An amateur boxer who collapsed and lost consciousness seconds after the opening round of a bout has died in the first ring death in Minnesota in nearly 20 years and probably the second boxing match fatality in state history.
Jerimiah “J.J.” Moen, a 29-year-old super-heavyweight, died Wednesday at a Grand Forks hospital after his fight Saturday in East Grand Forks against Matt “Bubba” Fowler.
“There was no devastating punch, no knockdown that would alert you, where you’d wince with a blow,” said Eddie Obregon, Moen’s longtime trainer, who saw the round as slightly in Fowler’s favor.
“He was into his jab, moving around” during the first of what was to be a three-round bout, Obregon added. “When the bell rang, he stumbled to his corner and turned to the corner man.”
It was then, the Grand Forks trainer continued, that the corner man said to Moen, “ ‘Are you OK?’ ”
“ ‘I think I’m done,’ ” Obregon said his boxer responded.
While still on his stool, Moen’s legs started to quiver, Obregon said. “I called for the doctor” assigned to the bout, he added, and numerous other medical professionals came to the boxer’s aid as he lay sprawled on the canvas. A call to 911 was made within a minute of the fighter going down.
Moen, who captured the Upper Midwest Golden Gloves title last spring in Walker, Minn., never regained consciousness.
The boxer’s organs await removal for potential transplant before his autopsy Friday, according to the forensics department at the University of North Dakota, where the examination will be conducted and a cause of death determined. Results could take two to four weeks.
Obregon said his fighter was in great shape and having no problems that would have suggested such an outcome Saturday at the American Legion Club.
Moen weighed in at about 205-208 pounds, the trainer said, with Fowler carrying at least another 25 pounds. Obregon said such a spread in that weight class is not uncommon nor anything that would create any danger beyond those inherent in the sport.
As required for amateurs, Moen was wearing his headgear and a mouth guard for protection.
The next step is for Obregon to turn in a report to USA Boxing, the national sanctioning body of amateur boxing. “All the rules were followed,” he said.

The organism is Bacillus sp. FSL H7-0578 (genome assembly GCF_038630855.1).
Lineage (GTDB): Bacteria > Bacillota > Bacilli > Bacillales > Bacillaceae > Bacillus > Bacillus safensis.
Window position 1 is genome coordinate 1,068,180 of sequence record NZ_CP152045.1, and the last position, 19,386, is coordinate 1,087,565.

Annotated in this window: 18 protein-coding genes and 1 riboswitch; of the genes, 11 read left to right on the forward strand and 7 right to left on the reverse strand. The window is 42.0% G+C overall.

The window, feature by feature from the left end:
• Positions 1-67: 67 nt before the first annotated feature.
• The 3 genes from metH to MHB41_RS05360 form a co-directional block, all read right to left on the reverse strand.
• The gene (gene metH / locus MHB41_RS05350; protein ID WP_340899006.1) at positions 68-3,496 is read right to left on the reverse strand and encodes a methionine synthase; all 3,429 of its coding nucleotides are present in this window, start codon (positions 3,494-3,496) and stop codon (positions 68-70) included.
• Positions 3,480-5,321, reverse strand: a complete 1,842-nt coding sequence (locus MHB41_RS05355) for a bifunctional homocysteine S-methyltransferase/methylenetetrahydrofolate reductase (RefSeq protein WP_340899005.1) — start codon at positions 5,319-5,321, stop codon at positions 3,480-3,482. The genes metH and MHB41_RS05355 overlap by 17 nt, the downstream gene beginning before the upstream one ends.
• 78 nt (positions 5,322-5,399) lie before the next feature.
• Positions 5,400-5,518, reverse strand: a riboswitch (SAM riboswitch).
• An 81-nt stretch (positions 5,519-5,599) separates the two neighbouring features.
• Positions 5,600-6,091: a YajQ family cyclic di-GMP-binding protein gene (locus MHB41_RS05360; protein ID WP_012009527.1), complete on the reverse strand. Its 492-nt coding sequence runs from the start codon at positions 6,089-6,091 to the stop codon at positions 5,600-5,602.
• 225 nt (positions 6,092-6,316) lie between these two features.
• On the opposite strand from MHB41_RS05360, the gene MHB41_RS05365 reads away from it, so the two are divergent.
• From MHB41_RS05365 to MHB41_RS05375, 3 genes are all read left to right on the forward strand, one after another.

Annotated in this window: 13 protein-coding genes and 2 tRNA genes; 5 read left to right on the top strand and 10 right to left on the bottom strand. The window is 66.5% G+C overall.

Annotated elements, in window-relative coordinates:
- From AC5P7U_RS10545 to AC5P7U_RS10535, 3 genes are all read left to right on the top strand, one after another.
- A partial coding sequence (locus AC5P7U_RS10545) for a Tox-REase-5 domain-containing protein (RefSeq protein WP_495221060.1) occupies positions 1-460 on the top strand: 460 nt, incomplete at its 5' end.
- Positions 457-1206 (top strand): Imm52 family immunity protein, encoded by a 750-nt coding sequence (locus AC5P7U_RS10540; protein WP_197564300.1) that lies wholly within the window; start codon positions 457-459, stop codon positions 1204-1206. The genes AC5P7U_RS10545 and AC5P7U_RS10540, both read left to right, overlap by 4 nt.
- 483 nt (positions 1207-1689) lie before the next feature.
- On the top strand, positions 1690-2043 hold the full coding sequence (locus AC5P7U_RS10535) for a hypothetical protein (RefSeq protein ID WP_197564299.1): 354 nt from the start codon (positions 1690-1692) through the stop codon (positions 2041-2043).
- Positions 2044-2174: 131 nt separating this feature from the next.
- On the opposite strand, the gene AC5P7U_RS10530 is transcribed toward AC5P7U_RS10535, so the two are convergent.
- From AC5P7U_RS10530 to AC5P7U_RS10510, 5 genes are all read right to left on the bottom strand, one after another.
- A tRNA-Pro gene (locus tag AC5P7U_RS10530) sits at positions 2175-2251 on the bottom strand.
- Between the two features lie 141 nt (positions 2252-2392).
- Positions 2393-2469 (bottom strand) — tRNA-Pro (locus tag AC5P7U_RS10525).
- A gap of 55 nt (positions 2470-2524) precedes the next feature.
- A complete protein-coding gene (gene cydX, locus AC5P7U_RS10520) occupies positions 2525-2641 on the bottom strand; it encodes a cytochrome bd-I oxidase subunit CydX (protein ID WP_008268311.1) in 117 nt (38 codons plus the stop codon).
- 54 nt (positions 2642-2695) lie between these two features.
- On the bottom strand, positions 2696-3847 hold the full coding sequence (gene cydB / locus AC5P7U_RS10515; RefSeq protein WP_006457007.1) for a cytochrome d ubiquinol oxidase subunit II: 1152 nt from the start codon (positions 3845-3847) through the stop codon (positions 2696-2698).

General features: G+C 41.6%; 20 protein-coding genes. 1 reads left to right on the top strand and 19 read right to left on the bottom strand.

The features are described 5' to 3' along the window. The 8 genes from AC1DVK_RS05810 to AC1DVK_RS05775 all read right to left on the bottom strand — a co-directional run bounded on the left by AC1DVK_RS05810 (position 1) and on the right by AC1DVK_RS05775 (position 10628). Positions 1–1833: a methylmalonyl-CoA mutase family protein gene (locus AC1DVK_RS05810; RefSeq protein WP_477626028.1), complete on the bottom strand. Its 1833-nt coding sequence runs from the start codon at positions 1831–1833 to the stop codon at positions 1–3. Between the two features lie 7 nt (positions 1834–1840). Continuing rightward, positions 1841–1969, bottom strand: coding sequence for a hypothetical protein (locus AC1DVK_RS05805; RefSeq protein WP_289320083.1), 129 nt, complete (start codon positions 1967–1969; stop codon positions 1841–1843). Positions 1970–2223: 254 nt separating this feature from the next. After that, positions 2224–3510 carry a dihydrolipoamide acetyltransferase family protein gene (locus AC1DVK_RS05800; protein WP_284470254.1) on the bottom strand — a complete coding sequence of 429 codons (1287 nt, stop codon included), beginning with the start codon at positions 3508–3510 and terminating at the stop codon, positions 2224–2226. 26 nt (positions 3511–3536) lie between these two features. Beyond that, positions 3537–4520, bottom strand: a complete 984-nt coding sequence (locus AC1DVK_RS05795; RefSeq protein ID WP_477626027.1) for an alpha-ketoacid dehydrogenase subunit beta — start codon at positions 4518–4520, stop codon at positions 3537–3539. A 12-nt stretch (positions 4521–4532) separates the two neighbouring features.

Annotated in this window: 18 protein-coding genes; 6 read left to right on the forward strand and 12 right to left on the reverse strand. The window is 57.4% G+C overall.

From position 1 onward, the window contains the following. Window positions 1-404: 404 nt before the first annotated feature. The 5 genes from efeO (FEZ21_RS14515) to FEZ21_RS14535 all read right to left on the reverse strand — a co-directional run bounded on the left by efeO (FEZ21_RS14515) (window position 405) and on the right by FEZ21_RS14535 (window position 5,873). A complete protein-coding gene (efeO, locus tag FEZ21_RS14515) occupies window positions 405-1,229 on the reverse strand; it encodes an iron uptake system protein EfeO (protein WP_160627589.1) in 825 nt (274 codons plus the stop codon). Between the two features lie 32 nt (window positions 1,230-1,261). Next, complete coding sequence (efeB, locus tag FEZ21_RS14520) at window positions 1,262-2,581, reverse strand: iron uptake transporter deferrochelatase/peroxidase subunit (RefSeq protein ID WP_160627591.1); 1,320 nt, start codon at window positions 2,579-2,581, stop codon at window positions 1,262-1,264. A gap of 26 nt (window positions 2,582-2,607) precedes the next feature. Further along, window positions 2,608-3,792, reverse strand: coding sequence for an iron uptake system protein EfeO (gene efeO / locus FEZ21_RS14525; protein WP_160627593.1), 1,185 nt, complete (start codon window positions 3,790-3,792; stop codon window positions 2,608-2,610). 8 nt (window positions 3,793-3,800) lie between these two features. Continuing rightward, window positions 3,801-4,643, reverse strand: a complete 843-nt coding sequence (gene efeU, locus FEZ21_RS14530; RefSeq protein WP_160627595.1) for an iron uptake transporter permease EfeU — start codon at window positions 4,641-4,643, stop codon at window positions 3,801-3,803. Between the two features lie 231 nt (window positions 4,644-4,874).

The previous ring death in Minnesota occurred in February 1994, when 156-pound amateur Donell Lindsey took several blows to the head and collapsed in the third round of a bout in St. Paul. Like Moen, Lindsey never regained consciousness.
The Ramsey County medical examiner’s office ruled that Lindsey, 28, died from traumatic brain injuries. Boxing officials at the time said it was the first ring death they could remember ever occurring in the state.
Bobby Brunette, who has been in the fight game for decades in Minnesota as a boxer, trainer, referee and official at the professional and amateur levels, said Thurday the he could recall only Lindsey as the lone boxer to have died previously during a bout in the state.
“We know how dangerous contact sports can be,” said Brunette, who oversees all aspects of many bouts in the state, from lining up ringside doctors to the weigh-in to the boxers’ equipment. “It’s a sport we love, and we try to make it safe. We make sure everything is done by the rules. Everything is pretty much set up for the safety of the combatants.”
Moen, who worked on a farm in the Red River Valley and was engaged to be married this spring, had no designs on turning pro.
“He just enjoyed being in shape and working with the younger kids” at Obregon’s Forks Fighters gym.
The mood at the gym Tuesday night among the boxers was somber. No one was in the mood to train. They minds were only on Moen, who lost his mother at age 12 and was taken in along with his sister by an uncle.
“I thought of discontinuing” the business, Obregon said. “We’ll take a week off and remember J.J.”